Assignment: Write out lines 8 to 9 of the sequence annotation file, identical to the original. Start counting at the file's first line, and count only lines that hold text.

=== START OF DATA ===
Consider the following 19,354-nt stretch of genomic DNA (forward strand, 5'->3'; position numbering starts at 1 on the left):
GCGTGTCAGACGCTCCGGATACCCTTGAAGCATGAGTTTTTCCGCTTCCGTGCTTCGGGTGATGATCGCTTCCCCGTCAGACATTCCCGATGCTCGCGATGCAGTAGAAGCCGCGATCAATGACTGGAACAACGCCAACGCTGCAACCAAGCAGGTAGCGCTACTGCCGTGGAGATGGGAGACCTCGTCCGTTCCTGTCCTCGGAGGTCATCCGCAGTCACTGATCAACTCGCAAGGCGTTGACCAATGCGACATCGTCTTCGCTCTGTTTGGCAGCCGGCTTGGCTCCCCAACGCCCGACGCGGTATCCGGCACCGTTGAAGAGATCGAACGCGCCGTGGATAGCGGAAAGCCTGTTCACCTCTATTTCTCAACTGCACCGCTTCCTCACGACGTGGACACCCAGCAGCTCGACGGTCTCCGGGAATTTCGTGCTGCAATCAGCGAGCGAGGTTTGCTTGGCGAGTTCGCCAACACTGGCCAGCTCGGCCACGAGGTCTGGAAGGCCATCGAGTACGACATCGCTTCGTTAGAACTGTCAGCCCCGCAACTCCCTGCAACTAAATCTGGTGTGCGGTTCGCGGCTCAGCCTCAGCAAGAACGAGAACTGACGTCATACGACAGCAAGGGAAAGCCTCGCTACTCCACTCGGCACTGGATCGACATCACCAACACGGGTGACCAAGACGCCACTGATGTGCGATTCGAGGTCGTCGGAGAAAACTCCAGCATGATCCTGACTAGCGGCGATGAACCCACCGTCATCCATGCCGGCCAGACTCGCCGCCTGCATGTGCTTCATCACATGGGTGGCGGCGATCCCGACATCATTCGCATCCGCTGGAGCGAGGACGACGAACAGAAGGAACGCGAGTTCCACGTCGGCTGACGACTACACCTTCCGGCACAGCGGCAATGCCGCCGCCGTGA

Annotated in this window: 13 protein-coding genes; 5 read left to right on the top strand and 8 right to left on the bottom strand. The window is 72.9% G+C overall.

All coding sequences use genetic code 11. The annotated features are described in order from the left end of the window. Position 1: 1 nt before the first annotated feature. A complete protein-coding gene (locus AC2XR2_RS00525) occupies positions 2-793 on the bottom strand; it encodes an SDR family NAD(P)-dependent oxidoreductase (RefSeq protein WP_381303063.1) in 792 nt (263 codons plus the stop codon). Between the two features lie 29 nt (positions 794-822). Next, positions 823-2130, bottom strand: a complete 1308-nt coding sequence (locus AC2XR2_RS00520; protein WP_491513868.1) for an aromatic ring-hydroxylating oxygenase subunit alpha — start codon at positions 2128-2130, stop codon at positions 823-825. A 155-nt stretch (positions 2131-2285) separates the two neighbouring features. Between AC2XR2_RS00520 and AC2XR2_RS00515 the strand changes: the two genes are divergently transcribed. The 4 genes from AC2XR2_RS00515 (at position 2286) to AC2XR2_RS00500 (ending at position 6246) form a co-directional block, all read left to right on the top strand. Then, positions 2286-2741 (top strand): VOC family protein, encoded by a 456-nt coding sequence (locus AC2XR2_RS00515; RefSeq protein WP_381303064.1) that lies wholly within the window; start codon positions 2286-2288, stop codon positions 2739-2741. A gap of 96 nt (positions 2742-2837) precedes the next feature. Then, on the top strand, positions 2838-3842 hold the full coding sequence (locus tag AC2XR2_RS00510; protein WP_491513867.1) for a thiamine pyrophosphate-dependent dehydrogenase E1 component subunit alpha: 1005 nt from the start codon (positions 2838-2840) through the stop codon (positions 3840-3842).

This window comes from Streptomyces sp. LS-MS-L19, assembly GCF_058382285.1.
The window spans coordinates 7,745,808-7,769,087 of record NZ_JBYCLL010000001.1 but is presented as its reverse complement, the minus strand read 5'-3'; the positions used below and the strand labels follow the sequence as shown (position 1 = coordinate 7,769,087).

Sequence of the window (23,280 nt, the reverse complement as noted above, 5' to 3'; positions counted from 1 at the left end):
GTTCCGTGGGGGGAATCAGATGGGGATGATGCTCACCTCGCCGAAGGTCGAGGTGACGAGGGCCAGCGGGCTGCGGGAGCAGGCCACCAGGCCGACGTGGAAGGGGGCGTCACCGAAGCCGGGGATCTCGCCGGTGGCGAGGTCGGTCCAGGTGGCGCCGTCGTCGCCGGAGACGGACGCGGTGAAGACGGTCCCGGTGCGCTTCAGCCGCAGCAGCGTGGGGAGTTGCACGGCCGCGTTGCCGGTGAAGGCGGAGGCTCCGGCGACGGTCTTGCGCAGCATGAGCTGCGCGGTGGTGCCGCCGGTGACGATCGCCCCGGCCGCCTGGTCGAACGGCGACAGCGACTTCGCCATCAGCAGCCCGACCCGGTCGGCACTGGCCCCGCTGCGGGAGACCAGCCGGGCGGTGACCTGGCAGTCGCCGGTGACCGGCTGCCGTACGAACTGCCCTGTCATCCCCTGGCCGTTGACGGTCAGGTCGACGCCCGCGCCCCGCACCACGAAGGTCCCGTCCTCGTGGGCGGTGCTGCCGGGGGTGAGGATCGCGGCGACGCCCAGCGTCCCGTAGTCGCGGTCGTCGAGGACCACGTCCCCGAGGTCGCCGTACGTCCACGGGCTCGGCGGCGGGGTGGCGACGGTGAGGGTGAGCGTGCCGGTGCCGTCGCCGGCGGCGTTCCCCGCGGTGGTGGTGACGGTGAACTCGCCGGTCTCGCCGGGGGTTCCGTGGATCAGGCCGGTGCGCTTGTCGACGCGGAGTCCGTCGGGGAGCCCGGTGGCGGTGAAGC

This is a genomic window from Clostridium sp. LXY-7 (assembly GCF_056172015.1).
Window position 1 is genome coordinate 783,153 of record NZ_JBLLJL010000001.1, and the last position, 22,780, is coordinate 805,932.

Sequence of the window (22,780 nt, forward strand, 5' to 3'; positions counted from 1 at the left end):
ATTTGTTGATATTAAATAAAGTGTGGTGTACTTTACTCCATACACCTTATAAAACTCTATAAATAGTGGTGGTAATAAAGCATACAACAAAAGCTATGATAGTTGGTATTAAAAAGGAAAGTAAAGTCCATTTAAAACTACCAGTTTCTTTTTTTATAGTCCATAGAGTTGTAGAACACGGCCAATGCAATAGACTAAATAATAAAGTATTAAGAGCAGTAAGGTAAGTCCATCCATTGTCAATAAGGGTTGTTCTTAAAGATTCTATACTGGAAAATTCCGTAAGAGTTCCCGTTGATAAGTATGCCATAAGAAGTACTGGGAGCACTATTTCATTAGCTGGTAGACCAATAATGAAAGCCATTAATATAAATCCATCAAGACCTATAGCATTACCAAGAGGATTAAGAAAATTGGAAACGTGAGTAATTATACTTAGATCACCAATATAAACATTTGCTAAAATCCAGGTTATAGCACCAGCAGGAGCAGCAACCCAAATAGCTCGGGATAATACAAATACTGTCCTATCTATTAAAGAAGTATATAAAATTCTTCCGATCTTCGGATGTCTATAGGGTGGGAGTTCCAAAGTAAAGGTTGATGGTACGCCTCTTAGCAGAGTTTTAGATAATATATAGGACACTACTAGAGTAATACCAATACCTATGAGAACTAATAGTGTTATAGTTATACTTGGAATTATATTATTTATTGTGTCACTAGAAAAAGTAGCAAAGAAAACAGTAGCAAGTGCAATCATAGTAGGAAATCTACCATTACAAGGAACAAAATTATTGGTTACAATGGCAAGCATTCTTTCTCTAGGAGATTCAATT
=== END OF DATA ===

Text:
GTTCCGTGGGGGGAATCAGATGGGGATGATGCTCACCTCGCCGAAGGTCGAGGTGACGAGGGCCAGCGGGCTGCGGGAGCAGGCCACCAGGCCGACGTGGAAGGGGGCGTCACCGAAGCCGGGGATCTCGCCGGTGGCGAGGTCGGTCCAGGTGGCGCCGTCGTCGCCGGAGACGGACGCGGTGAAGACGGTCCCGGTGCGCTTCAGCCGCAGCAGCGTGGGGAGTTGCACGGCCGCGTTGCCGGTGAAGGCGGAGGCTCCGGCGACGGTCTTGCGCAGCATGAGCTGCGCGGTGGTGCCGCCGGTGACGATCGCCCCGGCCGCCTGGTCGAACGGCGACAGCGACTTCGCCATCAGCAGCCCGACCCGGTCGGCACTGGCCCCGCTGCGGGAGACCAGCCGGGCGGTGACCTGGCAGTCGCCGGTGACCGGCTGCCGTACGAACTGCCCTGTCATCCCCTGGCCGTTGACGGTCAGGTCGACGCCCGCGCCCCGCACCACGAAGGTCCCGTCCTCGTGGGCGGTGCTGCCGGGGGTGAGGATCGCGGCGACGCCCAGCGTCCCGTAGTCGCGGTCGTCGAGGACCACGTCCCCGAGGTCGCCGTACGTCCACGGGCTCGGCGGCGGGGTGGCGACGGTGAGGGTGAGCGTGCCGGTGCCGTCGCCGGCGGCGTTCCCCGCGGTGGTGGTGACGGTGAACTCGCCGGTCTCGCCGGGGGTTCCGTGGATCAGGCCGGTGCGCTTGTCGACGCGGAGTCCGTCGGGGAGCCCGGTGGCGGTGAAGC

This is a genomic window from Clostridium sp. LXY-7 (assembly GCF_056172015.1).